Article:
Terry Hart, a reporter from Cleveland, Ohio, and her aunt Judith Davis, a retired world history teacher, were out for a summer long trip to explore the historic “Mormon Road” ending up in Utah’s Escalante-Grand Staircase National Monument. Their trip takes them near Sunset Years Retirement Ranch where Deborah, an old friend of Judith lives. Upon reaching the ranch, Judith learns that Deborah has left the ranch to live in Seattle with a nephew. Puzzled by the move, Judith starts investigating and learns that two other residents have mysteriously left the ranch as well. These sudden moves become a challenge to Judith that must be solved.

As Terry and Judith explore parts of the 1.7 million acre wilderness, they run across a cave with a metal door. Upon entering the cave they discover the body of a young woman. Melanie Briggs was an anthropology student who had been missing for several weeks. Now came another mystery which Terry vowed to solve. How did Melanie become trapped inside the cave?

Through her investigation, Terry learns that Melanie believed that the ancient tribes resorted to cannibalism in their attempt to survive the elements. Her theory brings enemies and threats from some of the locals. But did it upset someone enough that they would actually lock her inside the cave?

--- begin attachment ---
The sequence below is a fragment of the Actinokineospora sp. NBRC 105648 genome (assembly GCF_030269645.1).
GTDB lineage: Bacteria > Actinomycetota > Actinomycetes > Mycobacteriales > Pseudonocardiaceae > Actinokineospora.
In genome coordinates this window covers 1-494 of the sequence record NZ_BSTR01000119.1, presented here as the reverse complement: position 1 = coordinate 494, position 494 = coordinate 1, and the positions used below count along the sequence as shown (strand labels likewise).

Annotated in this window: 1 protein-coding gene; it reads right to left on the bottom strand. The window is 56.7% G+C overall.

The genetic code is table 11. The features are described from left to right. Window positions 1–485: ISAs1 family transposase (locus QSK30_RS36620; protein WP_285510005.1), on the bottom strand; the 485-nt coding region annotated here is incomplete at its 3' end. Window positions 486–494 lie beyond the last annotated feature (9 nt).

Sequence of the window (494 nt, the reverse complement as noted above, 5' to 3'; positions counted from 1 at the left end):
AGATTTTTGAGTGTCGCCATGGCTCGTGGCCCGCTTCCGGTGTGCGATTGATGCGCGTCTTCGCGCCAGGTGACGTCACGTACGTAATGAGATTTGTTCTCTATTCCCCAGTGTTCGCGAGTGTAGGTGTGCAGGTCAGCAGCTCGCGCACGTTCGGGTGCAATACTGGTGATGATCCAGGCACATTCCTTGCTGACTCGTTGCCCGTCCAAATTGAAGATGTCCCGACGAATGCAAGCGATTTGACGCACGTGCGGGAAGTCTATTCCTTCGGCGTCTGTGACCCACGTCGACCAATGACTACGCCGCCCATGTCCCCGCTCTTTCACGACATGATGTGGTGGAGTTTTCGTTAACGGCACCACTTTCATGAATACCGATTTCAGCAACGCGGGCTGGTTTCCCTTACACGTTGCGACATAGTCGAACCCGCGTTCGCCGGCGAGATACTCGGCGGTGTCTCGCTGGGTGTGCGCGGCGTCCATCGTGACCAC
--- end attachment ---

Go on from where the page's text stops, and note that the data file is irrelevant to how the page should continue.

When I was a child my Dad moved us to a small town just outside of Salt Lake City, Utah. I loved seeing the Great Salt Lake, the Bonneville Salt Flats and even the artisan wells that just “spring” up out of the ground. I’ve always wanted to go back and see more of this state of many mysteries and after reading Man Corn Murders, that desire has grown even stronger. This book is not just a murder mystery, it’s also a mini history book about the Anasazi and Fremont tribes during the 1400s. It has taken me to places and times in history that have sparked my interest to learn more.

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North Carolina Author Susan Whitfield Blows Readers Away With Her Murder Mystery Hell Swamp